MADDOW:  The county clerk in this case, you can see on the screen here right now, is both elected and it is a partisan position?

LEE:  Unbelievably.  I mean, how can there be a supposedly Republican way to run elections or Democratic way?  That‘s such 19th century America.  We really need to professionalize those offices.  (Well, this genius did list the Democrat way of counting votes earlier in the conversation…)

And elections are the basis of democracy.  And here in Wisconsin, we like to think of ourselves as dull and staid and straightforward.  And for the last 60 days, every day, we have woken up to another jaw dropping story.  But this takes the cake.  I just can‘t believe it. (OMG! A computer error was discovered by a clerk who double checked the process!  Will the madness never cease!)

MADDOW:  There has been a lot of national attention on this local election.  I mean, here we are in prime time national cable news (well talk about overstatement!) talking about a dramatic turn in the state Supreme Court election in Wisconsin.  But that‘s because this has been seen (by MSNBC leftist shills) as essentially a proxy vote on the union-stripping measures and the tactics of the Republican Party in Wisconsin, which have been so dramatic this year, substantively.  (Which was why I was so ecstatic last night…)

Does the winner of this race have a substantive effect on the fate of Governor Walker‘s union-stripping law? (Are union members now naked in Wisconsin?  And can somebody please start saying “PUBLIC EMPLOYEES union” at the very least?  But of course, the whole point is to blur the distinction.)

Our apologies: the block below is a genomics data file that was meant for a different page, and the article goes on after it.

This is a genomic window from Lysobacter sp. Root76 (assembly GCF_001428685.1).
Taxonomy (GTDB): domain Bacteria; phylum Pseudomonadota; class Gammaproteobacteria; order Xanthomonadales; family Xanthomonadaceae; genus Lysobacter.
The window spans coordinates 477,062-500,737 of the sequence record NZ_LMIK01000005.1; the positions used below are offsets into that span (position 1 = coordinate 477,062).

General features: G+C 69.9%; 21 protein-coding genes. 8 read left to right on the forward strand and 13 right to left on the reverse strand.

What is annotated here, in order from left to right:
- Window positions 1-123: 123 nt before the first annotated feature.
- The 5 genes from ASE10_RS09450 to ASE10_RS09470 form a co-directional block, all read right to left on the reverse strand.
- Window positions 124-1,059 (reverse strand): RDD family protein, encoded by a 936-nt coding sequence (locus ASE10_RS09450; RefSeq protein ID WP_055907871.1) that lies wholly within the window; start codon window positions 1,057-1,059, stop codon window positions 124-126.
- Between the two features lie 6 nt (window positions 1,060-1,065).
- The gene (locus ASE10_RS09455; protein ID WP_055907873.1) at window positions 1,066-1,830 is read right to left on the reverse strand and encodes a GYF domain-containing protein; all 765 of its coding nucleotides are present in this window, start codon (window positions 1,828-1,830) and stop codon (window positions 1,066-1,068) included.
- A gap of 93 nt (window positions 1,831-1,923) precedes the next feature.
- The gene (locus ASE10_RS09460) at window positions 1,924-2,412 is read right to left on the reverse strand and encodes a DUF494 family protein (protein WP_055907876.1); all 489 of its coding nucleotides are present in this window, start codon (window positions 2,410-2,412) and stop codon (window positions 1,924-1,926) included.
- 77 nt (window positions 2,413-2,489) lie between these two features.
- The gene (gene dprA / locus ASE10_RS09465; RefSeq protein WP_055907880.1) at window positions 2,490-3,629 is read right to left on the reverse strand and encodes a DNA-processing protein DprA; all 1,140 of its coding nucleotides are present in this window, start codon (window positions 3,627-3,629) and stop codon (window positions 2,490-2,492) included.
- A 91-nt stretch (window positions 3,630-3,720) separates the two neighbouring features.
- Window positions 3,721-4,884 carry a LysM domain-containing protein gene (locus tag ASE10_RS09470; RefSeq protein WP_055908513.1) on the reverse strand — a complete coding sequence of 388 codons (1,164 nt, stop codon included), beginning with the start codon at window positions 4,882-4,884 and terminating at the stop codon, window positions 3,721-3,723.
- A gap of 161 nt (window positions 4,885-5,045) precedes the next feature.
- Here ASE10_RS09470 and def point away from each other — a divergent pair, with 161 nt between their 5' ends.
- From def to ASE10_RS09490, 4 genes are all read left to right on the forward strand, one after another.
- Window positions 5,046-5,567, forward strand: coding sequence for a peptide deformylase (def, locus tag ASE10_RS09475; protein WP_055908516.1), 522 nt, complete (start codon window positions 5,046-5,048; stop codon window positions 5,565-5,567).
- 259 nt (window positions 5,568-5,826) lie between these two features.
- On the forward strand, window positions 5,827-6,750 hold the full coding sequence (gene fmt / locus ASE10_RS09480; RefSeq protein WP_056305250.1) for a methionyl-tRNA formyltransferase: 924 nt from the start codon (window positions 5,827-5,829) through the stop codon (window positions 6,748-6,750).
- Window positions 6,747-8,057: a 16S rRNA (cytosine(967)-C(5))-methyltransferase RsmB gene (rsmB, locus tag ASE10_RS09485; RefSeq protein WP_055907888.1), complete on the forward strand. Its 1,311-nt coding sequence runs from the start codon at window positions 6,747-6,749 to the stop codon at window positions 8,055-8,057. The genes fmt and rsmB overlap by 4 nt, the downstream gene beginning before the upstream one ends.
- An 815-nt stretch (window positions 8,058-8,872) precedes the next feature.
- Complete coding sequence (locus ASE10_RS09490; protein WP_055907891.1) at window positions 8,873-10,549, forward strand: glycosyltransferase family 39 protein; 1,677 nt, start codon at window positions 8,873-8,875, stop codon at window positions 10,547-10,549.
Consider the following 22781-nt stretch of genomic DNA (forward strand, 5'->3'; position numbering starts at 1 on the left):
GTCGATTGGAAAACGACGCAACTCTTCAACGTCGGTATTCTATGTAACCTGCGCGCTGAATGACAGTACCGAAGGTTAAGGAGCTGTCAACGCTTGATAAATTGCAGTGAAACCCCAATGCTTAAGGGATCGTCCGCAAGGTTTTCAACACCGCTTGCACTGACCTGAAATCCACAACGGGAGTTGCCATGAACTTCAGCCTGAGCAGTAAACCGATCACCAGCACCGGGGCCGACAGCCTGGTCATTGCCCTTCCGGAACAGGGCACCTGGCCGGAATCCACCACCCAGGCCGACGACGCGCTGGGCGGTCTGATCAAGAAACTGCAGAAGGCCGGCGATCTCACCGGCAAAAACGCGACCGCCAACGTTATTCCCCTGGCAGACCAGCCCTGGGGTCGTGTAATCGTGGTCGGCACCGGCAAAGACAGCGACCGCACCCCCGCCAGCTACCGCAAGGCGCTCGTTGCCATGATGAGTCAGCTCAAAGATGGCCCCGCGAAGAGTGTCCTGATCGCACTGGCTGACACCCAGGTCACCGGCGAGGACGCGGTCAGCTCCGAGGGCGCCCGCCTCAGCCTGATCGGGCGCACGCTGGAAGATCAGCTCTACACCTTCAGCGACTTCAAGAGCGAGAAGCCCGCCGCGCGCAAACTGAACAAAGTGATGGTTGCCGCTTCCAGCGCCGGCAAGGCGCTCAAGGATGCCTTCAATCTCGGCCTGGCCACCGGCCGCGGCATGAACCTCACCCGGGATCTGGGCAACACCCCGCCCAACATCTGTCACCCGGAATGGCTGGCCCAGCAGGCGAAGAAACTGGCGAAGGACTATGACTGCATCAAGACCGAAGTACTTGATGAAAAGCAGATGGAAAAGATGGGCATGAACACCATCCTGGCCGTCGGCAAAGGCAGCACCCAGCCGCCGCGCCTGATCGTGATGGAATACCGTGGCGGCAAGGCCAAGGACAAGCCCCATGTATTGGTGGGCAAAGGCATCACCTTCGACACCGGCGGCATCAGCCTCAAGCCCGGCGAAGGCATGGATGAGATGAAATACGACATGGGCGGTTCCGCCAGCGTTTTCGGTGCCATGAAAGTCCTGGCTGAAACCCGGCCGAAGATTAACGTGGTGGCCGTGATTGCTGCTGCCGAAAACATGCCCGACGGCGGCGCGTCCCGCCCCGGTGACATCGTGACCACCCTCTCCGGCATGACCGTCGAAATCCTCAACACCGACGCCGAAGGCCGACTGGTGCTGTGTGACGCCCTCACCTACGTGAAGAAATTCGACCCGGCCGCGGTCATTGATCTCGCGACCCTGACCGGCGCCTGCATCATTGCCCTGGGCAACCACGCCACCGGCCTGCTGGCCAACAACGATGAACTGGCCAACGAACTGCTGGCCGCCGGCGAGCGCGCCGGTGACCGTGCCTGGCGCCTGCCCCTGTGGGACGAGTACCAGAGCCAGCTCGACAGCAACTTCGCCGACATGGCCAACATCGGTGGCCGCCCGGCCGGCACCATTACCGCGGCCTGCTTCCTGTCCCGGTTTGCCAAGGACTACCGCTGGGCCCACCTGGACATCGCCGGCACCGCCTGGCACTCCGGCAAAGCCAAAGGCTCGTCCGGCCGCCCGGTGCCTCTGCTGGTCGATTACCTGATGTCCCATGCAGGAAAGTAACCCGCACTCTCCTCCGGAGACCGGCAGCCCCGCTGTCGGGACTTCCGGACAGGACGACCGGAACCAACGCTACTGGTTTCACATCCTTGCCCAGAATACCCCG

LEE:  The answer is yes.  This was not a symbolic election. (Okay, just what the… future… is a “symbolic election?”  I’ve never been involved in one of those, but then I guess I haven’t been around as much as this expert.) This was an election for the swing vote on our seven-member state Supreme Court.  Right now, with Justice Prosser there, there‘s an ideological majority of four conservatives.  If he were to be replaced, there will be an ideological majority of I guess you‘d say left of center progressives.

So, this was really a vote about whether the collective bargaining bill, if it reaches the state Supreme Court, is going to be upheld or rejected.  (Uh, no, it was a vote for a Supreme Court justice.  For a guy who just said it wasn’t a symbolic vote, you just told us what it symbolized… oh, never mind.)

MADDOW:  Former Wisconsin State Senator Mordecai Lee, who is now professor at the University of Wisconsin-Milwaukee, thank you very much for helping us sort through this.  We know it‘s not over.  (Oh, yes it is!) We may be talking to you again, sir.  (That I don’t doubt, you twits are made for each other.)